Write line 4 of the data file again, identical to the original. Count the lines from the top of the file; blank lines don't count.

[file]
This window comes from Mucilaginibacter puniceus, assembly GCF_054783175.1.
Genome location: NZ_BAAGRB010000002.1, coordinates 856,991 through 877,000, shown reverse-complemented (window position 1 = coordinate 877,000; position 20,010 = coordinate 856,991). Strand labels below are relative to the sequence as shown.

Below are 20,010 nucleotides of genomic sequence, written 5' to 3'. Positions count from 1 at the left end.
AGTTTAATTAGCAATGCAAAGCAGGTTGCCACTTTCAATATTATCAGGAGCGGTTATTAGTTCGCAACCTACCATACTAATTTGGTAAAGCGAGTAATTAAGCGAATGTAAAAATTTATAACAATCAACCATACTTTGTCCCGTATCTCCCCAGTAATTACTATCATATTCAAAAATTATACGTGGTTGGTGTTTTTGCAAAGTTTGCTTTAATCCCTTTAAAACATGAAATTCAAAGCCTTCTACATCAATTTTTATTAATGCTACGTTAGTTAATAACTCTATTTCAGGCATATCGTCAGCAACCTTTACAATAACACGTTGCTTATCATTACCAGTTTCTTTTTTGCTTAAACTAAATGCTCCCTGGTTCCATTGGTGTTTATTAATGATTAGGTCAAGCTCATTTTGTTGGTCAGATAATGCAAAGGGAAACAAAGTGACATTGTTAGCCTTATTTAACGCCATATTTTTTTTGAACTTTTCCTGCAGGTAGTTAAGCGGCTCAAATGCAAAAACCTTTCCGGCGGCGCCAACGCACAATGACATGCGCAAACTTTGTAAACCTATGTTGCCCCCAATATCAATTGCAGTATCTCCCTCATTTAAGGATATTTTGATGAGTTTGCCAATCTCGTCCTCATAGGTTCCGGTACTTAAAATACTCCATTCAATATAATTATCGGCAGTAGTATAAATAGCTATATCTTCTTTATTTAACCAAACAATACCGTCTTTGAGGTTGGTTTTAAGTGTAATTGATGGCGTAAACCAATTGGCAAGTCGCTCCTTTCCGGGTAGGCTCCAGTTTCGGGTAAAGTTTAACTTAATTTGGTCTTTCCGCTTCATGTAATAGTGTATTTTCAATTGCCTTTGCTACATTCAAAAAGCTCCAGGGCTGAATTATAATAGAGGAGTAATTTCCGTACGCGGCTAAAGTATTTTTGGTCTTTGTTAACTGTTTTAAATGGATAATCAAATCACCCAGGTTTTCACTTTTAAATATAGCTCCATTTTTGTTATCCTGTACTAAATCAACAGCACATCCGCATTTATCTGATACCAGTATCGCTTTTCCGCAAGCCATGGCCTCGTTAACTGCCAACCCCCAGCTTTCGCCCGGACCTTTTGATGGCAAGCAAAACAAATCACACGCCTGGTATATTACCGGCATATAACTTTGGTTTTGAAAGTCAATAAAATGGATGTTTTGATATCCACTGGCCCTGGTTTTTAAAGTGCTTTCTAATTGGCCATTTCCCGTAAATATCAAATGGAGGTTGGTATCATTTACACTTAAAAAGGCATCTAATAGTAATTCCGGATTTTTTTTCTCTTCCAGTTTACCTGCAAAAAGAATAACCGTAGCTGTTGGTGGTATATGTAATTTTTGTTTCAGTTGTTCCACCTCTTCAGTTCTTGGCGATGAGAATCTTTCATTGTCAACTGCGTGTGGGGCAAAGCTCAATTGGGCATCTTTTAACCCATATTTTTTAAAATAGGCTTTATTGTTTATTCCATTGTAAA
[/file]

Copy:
AGTTTAATTAGCAATGCAAAGCAGGTTGCCACTTTCAATATTATCAGGAGCGGTTATTAGTTCGCAACCTACCATACTAATTTGGTAAAGCGAGTAATTAAGCGAATGTAAAAATTTATAACAATCAACCATACTTTGTCCCGTATCTCCCCAGTAATTACTATCATATTCAAAAATTATACGTGGTTGGTGTTTTTGCAAAGTTTGCTTTAATCCCTTTAAAACATGAAATTCAAAGCCTTCTACATCAATTTTTATTAATGCTACGTTAGTTAATAACTCTATTTCAGGCATATCGTCAGCAACCTTTACAATAACACGTTGCTTATCATTACCAGTTTCTTTTTTGCTTAAACTAAATGCTCCCTGGTTCCATTGGTGTTTATTAATGATTAGGTCAAGCTCATTTTGTTGGTCAGATAATGCAAAGGGAAACAAAGTGACATTGTTAGCCTTATTTAACGCCATATTTTTTTTGAACTTTTCCTGCAGGTAGTTAAGCGGCTCAAATGCAAAAACCTTTCCGGCGGCGCCAACGCACAATGACATGCGCAAACTTTGTAAACCTATGTTGCCCCCAATATCAATTGCAGTATCTCCCTCATTTAAGGATATTTTGATGAGTTTGCCAATCTCGTCCTCATAGGTTCCGGTACTTAAAATACTCCATTCAATATAATTATCGGCAGTAGTATAAATAGCTATATCTTCTTTATTTAACCAAACAATACCGTCTTTGAGGTTGGTTTTAAGTGTAATTGATGGCGTAAACCAATTGGCAAGTCGCTCCTTTCCGGGTAGGCTCCAGTTTCGGGTAAAGTTTAACTTAATTTGGTCTTTCCGCTTCATGTAATAGTGTATTTTCAATTGCCTTTGCTACATTCAAAAAGCTCCAGGGCTGAATTATAATAGAGGAGTAATTTCCGTACGCGGCTAAAGTATTTTTGGTCTTTGTTAACTGTTTTAAATGGATAATCAAATCACCCAGGTTTTCACTTTTAAATATAGCTCCATTTTTGTTATCCTGTACTAAATCAACAGCACATCCGCATTTATCTGATACCAGTATCGCTTTTCCGCAAGCCATGGCCTCGTTAACTGCCAACCCCCAGCTTTCGCCCGGACCTTTTGATGGCAAGCAAAACAAATCACACGCCTGGTATATTACCGGCATATAACTTTGGTTTTGAAAGTCAATAAAATGGATGTTTTGATATCCACTGGCCCTGGTTTTTAAAGTGCTTTCTAATTGGCCATTTCCCGTAAATATCAAATGGAGGTTGGTATCATTTACACTTAAAAAGGCATCTAATAGTAATTCCGGATTTTTTTTCTCTTCCAGTTTACCTGCAAAAAGAATAACCGTAGCTGTTGGTGGTATATGTAATTTTTGTTTCAGTTGTTCCACCTCTTCAGTTCTTGGCGATGAGAATCTTTCATTGTCAACTGCGTGTGGGGCAAAGCTCAATTGGGCATCTTTTAACCCATATTTTTTAAAATAGGCTTTATTGTTTATTCCATTGTAAA